Two articles on foreclosures

david52 Zone 6June 16, 2013

The first talks about going after individuals whose homes went into foreclosure, and the banks go after them later for the difference between the mortgage amount and what they sold the house for. So, for a $400,000 mortgage, the bank forecloses and sells it off for $200,000, then they come after the original guy, years later, for the difference of $200,000. Plus interest, plus fees, plus plus plus ...

And *they* say that they just go after the people who walked away but could really pay the mortgage. How would they know? Well, because they paid their other bills.

Right. End result is declaring bankruptcy.

And then we have one from ProPublica, where ...Bank of America employees regularly lied to homeowners seeking loan modifications, denied their applications for made-up reasons, and were rewarded for sending homeowners to foreclosure, according to sworn statements by former bank employees.

Which, of course, Bank of America says, with raised eyebrows (Who, me?

Sometimes, homeowners were simply denied en masse in a procedure called a âÂÂblitz,â said William Wilson, Jr., who worked as an underwriter and manager from 2010 until 2012. As part of the modification applications, homeowners were required to send in documents with their financial information. About twice a month, Wilson said, the bank ordered that all files with documentation 60 or more days old simply be denied. âÂÂDuring a blitz, a single team would decline between 600 and 1,500 modification files at a time,â he said in the sworn declaration. To justify the denials, employees produced fictitious reasons, for instance saying the homeowner had not sent in the required documents, when in actuality, they had.

Here is a link that might be useful: propublica

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Makes me even more glad I bankrupted the house!

    Bookmark   June 17, 2013 at 8:33AM
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David, I saw that second article regarding the outright deceit involved. How underhanded is that?!

And people really don't see the greed or lack of any ethics and integrity in today's world of big business? Really? More like they choose to ignore it for one reason or another.

Having been in this situation before, I can tell you that it's more than a little frustrating to send required documents and letters by registered mail to a business or government agency, obtain the receipt that indicates they were received, and then to have receipt of those documents and letters denied over the phone as "no, we never received those"... yes, they did. I hold the receipt proving they did. They choose not to acknowledge receipt so they don't have to investigate, don't have to pay any monies owed, and can effectively keep consumers strung along, not receiving their just due. Often, consumers will give up the fight. Not always, but that's half the intent of such practices.

This blatant lack of honesty and integrity, the outright deceit in business, for the sole purpose of satisfying greed at some level, is more than a little disturbing. The fact that these companies or agencies get away with this immoral, sometimes criminal activity is outrageous.

Some people, though, will go to any lengths to ensure that dollar goes into their pocket instead of the pocket it belongs in.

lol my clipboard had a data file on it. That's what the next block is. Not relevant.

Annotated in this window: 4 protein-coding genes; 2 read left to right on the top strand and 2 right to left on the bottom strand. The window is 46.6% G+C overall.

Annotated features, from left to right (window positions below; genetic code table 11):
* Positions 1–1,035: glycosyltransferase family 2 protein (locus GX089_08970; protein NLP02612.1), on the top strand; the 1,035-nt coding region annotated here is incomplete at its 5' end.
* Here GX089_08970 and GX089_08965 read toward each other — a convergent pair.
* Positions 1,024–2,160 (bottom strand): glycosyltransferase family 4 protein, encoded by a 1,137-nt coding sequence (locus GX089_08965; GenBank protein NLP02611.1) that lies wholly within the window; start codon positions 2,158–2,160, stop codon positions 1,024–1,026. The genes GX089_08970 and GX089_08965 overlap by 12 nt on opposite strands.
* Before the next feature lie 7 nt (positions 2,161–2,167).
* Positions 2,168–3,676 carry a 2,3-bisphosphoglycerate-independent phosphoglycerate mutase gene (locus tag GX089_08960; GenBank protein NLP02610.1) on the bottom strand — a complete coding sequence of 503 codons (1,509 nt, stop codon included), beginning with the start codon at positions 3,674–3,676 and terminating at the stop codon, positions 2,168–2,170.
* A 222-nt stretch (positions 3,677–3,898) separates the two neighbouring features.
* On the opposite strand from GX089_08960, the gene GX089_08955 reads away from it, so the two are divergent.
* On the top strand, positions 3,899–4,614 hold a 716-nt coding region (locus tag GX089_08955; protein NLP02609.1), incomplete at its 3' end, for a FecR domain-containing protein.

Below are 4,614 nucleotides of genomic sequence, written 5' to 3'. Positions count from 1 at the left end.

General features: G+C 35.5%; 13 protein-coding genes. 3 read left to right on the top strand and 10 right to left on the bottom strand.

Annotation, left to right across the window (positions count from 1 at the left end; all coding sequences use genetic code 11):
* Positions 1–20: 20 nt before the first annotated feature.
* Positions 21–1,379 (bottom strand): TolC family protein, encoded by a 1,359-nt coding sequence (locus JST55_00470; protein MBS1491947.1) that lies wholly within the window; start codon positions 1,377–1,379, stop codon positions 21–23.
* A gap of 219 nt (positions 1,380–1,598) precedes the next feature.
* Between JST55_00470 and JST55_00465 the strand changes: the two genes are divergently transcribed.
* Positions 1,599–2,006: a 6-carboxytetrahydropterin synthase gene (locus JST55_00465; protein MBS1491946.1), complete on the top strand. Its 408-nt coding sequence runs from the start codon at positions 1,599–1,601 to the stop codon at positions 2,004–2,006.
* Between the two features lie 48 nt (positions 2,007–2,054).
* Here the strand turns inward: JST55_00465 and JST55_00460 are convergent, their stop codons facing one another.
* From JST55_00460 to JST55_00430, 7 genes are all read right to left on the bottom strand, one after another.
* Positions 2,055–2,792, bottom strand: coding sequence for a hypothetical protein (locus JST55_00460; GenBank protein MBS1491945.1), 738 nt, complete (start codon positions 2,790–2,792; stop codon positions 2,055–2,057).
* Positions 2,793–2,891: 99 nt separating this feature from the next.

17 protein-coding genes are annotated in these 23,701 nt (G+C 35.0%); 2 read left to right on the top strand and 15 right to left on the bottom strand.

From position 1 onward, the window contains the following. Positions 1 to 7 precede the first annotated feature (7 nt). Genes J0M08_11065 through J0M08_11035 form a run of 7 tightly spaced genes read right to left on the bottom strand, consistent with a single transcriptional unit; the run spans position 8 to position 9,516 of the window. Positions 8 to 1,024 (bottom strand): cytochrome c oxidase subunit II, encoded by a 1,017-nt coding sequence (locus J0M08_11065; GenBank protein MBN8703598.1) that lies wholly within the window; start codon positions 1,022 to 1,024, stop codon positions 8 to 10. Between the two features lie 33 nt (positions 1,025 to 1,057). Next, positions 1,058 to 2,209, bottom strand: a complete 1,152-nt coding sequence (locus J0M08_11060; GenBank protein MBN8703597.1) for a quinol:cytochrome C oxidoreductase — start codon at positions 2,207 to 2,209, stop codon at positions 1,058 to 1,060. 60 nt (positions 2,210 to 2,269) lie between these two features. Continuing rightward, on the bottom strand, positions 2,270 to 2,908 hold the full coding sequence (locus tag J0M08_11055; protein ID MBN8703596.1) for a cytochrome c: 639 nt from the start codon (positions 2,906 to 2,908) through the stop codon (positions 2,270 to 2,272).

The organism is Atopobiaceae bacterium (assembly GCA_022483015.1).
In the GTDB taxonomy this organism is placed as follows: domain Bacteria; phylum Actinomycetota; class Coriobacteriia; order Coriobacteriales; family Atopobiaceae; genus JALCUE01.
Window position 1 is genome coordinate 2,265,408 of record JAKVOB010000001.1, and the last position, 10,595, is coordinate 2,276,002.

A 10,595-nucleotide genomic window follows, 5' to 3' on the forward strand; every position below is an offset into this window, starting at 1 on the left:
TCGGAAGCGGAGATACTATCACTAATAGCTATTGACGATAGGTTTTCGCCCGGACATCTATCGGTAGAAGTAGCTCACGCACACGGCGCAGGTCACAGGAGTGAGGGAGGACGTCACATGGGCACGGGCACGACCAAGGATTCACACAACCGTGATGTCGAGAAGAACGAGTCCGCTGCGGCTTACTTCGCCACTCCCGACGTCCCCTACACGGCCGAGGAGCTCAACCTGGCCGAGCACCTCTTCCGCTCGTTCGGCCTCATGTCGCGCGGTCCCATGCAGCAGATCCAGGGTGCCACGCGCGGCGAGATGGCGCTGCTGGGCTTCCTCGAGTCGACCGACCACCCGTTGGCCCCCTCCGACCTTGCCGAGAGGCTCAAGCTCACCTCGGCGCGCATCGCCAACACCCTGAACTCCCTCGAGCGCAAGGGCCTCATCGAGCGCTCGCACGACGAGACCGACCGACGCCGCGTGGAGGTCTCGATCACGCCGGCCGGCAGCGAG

Bookmark   June 17, 2013 at 10:56AM
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david52 Zone 6

I had a similar situation a few years back trying to renew my kids in CHIP - they *lost* all the documentation.

Re-sent it registered mail, return receipt requested. Cost $10.

edited to add that what bothers me the most is that BoA can do this stuff and get away with it - maybe pay a fine or something, then its business as usual.

As for the first issue, where the mortgage lender sells off your remaining debt to some bill collection agency for pennies on the dollar and they harass you for the rest of your life, why is that legal in some states, and not in others?

This post was edited by david52 on Mon, Jun 17, 13 at 11:20

    Bookmark   June 17, 2013 at 11:16AM
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It bothers me too, David, that there are no real consequences for any of these criminal actions, and it's become acceptable for these larger banks to pay a small fine and go on about the business of lying, defraudung or cheating until caught next time and pressed to pay another fine. And that's just to placate whomever is pressing the issue. They're too big to fail, don't ya know?

David, we've been trying to clear up an issue with a large agency for almost a decade, stemming from a mistake the agency made. We've sent in the same documentation multiple times, registered mail, which is not free... nor is obtaining copies of some of the documentation free, or easy. In what should have been a simple slam dunk decision, a cut check, and a thank you very much - so sorry for the inconvenience, the agency in question refuses to admit to or correct their mistake, refuses to pay owed monies, and refuses to open an investigation at the other end of this fiasco which would net them every penny back and then some due to outright fraud on the part of that 'other end'. It's nothing short of everyone's nightmare, a trip through the ultimate in frustration.

This is the nature of such large beasts, though... they do whatever they like, whether within or without the bounds of the law or what's fair to the consumer.

As to what is legal from state to state when it comes to debt collection, whether real or imagined debt, and harassment, I'm sure I don't know... what a giant mess.

    Bookmark   June 18, 2013 at 10:35AM
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